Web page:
Bloodborne Will Make You Beg for Each Breath

Bloodborne

Right off the bat: I’m going to keep this post somewhat spoiler-free, meaning I’m not going into heavy plot details or major strategies, but if you don’t want bosses or locations ruined for you, obviously proceed with caution.

I’m not a habitual gaming braggart. Even when I do, the people I brag to and instances I boast about are few and far between. The last time I felt I’d earned the right to be proud of something I’d achieved was back in November 2014 when I managed – under extreme duress! – to make my way fully through the superbly chilling Alien: Isolation. I know the game caught flak from a few sources, but maybe my decision to play on Hard my first time through was part of what made it such a fiendishly frightening affair.

Sure, there are little things I’m proud of, like managing to pop the Platinum trophy in The Witness last month, without the aid of a walkthrough, mind you. Of course, besting the original Demon’s Souls this past November is also on that list of feats I quietly grin bask in the glow of, though that game is too old to go shout it from every rooftop. Well, that and I wasn’t exactly shy consulting online guides when things proved to get too hairy.

But this time – this time I’ve achieved something I’m absolutely chuffed about! About a week and a half ago, I finally laid to rest the final boss in From Software’s latest (until next month’s Dark Souls III) player-killer, Bloodborne. I’m talking every boss, including optional areas, as well as the Old Hunters DLC, which came with my free download code, courtesy of writing for RPGamer. And what makes this achievement extra special to me is that I did it with only minimal online guidance and player assistance.

Bloodborne

An image from early on in the game, and still one of my absolute favorite visuals in the entire game. This really sets the stage!

This won’t fit in well with anything else I’m about to write, so let me get it off my chest here: I absolutely love, love, LOVE the visual aesthetic of Bloodborne, more so than Demon’s Souls, which was already pretty impressive. (I can’t speak much to Dark Souls, as I haven’t played either of those yet.) I adored the Victorian city tinged in Lovecraftian gore and nightmarish creatures. My trip through Central Yharnam, which I made many, many times until I mastered it, was an absolute visual feast. The amount of details in the visual design are staggering, and it doesn’t hurt that this game takes advantage of next-gen console capabilities. And those old dudes in the wheelchairs – hilarious, every time!

However, my journey through Bloodborne didn’t seem off to a good start almost immediately. I prevailed against the Cleric Beast, but then immediately succumbed to Father Gascoigne. I died. Then I died again. And again. He made a game of killing me, seemingly faster and faster each time I faced him. It was a mockery. Of course, I didn’t have the music box, didn’t even know that I could interact with townsfolk at lit lanterns, and had no clue how the Visceral stagger worked. My younger brother, who was well ahead of me by this point, gave me a crash course in the ways of Bloodborne one afternoon. It still ended up being a hard-fought battle, but eventually I emerged victorious.

Bloodborne

Darkbeast Paarl, that son-of-a-bitch!

I wouldn’t call what came next “smooth sailing” by any stretch of the imagination. I died, as I was meant to, a lot, and the game continued to hone my skills and provide a fun yet outrageously frustrating challenge. Still, I got past boss after boss in the next few weeks. I had to summon my brother to my side (in-game, this time) to aid me against the Blood-Starved Beast, and both Darkbeast Paarl and the Shadow of Yharnam eventually required an Old Hunter summoning. But I made steady progress, with the exception of about five to six weeks, from mid-January to late-February, when I put the game on hold in favor of other projects.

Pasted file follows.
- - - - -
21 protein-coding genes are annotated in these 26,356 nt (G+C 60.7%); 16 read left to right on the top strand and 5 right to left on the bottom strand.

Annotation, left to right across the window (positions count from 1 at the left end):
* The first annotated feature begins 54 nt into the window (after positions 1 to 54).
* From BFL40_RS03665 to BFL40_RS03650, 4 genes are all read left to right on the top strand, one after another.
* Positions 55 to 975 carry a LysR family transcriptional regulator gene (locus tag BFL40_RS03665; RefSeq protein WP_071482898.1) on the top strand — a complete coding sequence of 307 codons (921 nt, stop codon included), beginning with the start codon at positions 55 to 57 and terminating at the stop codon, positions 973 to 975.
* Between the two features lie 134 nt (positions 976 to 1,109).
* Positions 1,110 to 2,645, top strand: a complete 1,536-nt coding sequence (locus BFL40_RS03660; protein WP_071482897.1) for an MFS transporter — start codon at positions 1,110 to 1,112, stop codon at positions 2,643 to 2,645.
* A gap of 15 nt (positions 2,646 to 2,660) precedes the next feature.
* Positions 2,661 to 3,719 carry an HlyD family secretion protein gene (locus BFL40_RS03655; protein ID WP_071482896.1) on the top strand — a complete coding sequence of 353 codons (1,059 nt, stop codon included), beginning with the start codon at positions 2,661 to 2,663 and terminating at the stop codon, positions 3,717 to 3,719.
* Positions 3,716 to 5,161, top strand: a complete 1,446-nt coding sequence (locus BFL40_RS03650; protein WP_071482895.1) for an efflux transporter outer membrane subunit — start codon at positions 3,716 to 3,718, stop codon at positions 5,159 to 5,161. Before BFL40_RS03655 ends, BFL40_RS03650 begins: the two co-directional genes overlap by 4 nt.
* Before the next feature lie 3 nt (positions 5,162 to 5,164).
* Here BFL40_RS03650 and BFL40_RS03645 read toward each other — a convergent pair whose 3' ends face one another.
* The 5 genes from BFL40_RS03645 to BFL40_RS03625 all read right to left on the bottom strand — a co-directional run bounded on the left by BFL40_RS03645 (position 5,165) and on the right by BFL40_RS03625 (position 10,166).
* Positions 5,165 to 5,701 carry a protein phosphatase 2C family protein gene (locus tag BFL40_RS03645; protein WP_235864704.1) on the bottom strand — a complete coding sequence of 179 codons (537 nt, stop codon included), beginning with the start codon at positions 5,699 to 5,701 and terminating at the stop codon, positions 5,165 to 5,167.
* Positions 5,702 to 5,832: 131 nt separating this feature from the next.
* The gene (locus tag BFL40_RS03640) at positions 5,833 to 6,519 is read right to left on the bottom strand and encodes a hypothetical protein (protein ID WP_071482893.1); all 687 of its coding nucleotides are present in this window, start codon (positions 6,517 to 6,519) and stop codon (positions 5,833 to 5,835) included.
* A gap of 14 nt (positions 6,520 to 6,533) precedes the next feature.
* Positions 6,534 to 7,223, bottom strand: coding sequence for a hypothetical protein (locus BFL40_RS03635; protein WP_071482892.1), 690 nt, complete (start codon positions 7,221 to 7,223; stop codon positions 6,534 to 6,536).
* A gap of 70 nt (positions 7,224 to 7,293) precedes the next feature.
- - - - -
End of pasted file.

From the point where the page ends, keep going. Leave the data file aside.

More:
But eventually, back to the game I went, and this time rode it through to the sweet, sweet end. Rom the Vacuous Spider required a summoning to kill, then I took another break from the main storyline just before squaring off against Mergo’s Wet Nurse, to make an adjunct into The Old Hunters, as I’d read that beating the game would close the DLC for me for a while, and I rarely play any New Game + modes these days. By doing so, I extended my game with five additional boss fights, and this right before the game’s end. Not to mention that the very first of these, Ludwig the Holy Blade, was a bitch-and-a-half to down. I summoned for help here too, after many fruitless solo attempts and spending more time to level up in between fights. Funnily enough, my summoned partner died almost straightaway that last time, but I was able to bring the fight to a successful close on my own – somehow.

I ran through the remaining DLC bosses solo, had a bit of difficulty with Orphan of Kos, then decided to get help against the optional Laurence the First Vicar. All in all, the DLC was a wild ride, in which I terribly enjoyed most of the levels and environments more than all else. Then it was back to the main game, which, by this point, I was leveled enough to crash through in one sitting. The final boss – and yes, I summoned the Moon Presence for the hidden ending – I wiped up on my first attempt.

I don’t think I’m going back to a New Game + run-through, not now or ever, probably. I’ve got too many other games vying for attention. I’ve gotten back to and finished Until Dawn since then, and am now working on the Souls-inspired Salt & Sanctuary to review it for RPGamer. I’ve got my eye on STASIS and The Witcher for some upcoming gaming fun. But I plan on hanging on to my bragging right from Bloodborne for some time yet to come!

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